"By disregarding the church's doctrine of marriage, this court has condemned the Episcopal Church to still more anarchy and conflict," warned the Rev. Todd H. Wetzel, executive director of Episcopalians United, a conservative organization opposed to what it perceives as the liberal trends of the church. "This ruling is a tacit validation of homosexuality," he said. "Both Holy Scripture and The Book of Common Prayer clearly teach the doctrine that Christians are to reserve sexual intimacy for the sacrament of marriage. The practice of homosexuality is a flagrant violation of long-held Christian belief."

He cautioned that "Episcopalians will remember this ruling when they choose where to devote their energies and their finances. With this ruling the Episcopal Church as a national entity will continue to fragment and devolve."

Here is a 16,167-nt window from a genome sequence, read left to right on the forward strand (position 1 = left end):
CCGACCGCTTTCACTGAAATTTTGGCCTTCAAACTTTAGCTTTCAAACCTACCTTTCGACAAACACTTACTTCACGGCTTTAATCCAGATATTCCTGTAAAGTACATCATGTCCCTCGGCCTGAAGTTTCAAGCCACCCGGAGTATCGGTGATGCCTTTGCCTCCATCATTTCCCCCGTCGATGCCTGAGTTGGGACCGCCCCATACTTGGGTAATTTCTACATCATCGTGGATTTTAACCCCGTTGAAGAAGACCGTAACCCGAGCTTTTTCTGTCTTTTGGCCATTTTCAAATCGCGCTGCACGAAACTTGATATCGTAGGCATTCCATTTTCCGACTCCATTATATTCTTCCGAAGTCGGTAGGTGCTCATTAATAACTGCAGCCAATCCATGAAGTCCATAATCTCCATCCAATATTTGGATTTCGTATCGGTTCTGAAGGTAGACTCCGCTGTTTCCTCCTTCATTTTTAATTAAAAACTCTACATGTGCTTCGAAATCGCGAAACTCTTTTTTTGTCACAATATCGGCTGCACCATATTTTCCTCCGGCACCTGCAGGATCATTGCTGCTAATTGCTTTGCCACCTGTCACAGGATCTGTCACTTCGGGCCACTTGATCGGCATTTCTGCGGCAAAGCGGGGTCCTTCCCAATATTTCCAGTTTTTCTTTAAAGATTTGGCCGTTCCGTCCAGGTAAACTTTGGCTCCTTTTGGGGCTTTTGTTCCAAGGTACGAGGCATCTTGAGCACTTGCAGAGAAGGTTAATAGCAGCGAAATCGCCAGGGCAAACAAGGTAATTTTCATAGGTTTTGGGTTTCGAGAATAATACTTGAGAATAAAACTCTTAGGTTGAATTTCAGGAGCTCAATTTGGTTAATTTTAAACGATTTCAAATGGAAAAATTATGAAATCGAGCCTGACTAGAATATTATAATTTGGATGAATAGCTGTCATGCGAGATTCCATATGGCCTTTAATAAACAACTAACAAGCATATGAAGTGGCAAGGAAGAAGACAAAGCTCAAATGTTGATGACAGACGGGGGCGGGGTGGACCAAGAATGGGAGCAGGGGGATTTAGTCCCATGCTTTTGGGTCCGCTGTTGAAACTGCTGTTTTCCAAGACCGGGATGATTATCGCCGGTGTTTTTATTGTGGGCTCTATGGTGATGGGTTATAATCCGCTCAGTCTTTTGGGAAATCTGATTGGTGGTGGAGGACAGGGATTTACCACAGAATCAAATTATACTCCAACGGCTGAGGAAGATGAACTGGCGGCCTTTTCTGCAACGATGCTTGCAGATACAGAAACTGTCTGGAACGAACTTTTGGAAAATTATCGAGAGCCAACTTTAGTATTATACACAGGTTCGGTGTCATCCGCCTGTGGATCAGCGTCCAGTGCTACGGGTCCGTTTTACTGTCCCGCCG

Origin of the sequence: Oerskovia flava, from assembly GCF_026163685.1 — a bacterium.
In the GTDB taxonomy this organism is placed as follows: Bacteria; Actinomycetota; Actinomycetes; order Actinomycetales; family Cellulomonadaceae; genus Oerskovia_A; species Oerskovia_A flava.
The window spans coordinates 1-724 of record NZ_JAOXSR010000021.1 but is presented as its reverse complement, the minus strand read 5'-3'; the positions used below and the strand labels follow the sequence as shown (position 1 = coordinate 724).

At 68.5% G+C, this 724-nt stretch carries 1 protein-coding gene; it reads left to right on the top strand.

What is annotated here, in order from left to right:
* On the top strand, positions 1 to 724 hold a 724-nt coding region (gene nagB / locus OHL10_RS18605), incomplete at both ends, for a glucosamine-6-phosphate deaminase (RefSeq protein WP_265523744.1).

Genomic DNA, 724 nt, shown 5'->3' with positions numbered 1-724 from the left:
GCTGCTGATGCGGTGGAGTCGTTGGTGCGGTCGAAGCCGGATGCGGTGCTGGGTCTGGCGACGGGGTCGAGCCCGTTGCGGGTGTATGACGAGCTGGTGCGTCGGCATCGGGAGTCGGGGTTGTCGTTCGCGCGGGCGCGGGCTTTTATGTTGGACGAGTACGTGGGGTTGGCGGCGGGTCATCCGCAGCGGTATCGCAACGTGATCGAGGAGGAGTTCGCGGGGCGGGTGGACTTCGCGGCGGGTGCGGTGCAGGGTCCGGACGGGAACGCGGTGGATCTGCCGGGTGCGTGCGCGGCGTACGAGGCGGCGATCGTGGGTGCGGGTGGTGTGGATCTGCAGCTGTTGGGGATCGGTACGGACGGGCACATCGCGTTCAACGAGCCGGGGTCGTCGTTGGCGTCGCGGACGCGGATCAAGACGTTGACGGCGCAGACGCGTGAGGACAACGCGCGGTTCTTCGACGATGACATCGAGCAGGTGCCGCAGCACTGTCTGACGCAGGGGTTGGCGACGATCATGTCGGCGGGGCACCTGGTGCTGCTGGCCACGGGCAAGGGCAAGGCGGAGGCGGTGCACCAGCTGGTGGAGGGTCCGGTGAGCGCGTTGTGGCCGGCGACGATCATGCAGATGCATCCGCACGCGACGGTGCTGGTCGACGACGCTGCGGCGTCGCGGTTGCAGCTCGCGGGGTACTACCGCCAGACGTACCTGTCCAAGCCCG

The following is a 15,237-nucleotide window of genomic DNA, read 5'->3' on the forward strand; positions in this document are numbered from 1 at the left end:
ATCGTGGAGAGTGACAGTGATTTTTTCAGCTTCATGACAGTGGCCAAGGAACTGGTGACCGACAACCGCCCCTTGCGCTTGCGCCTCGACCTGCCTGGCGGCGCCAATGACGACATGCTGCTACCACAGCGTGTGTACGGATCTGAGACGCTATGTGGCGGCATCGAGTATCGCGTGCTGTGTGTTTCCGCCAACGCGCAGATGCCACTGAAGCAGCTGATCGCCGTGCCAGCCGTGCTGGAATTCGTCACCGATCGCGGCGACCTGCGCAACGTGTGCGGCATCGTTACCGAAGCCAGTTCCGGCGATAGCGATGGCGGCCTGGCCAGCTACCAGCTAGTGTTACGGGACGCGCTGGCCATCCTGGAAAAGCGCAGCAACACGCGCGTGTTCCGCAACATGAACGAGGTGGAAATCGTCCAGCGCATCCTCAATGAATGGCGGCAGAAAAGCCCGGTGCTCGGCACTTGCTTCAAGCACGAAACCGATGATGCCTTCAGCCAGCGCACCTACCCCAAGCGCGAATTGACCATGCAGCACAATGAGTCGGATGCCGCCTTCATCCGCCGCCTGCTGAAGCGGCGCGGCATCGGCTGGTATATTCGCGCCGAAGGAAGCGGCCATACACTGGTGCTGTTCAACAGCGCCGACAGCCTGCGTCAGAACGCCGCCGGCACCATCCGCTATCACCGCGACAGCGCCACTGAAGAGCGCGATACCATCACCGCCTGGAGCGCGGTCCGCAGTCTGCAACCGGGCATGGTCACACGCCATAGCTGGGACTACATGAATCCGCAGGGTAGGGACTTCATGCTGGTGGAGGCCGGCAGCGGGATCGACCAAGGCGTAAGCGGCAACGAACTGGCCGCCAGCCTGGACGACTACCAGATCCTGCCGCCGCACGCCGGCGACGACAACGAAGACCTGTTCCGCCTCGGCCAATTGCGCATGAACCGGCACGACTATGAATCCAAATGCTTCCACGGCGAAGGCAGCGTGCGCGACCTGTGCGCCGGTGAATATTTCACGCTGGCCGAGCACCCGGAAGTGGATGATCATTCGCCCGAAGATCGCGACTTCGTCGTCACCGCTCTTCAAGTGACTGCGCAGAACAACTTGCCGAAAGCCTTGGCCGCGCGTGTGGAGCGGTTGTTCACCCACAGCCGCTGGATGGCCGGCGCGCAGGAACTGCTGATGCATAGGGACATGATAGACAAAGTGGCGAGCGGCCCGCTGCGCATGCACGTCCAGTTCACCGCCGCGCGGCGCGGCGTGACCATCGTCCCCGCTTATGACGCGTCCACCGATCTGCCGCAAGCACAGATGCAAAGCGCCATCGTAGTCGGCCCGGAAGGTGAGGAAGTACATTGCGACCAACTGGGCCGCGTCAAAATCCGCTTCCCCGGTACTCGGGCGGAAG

A spokesman for the Episcopal Synod of America, an organization of traditionalist Episcopalians, stated that it would not recognize the court's decision and warned of schism. The synod, said the Rev. Samuel Edwards, executive director, "takes seriously the Bible's requirement that we separate ourselves from those who deny the Gospel."

On the other hand, the national board of Integrity, an organization which supports gay and lesbian Episcopalians, called for "mutual reconciliation and healing," and said that "the church is now in a position to fully embrace the ministry of its lesbian and gay clergy." Integrity hopes that "the decision will aid in evangelism by our church, not only in the lesbian and gay community, but in the broader community as well, especially among the young, who long to see a loving church reaching out to their complex world."

Decision seen to underscore inclusiveness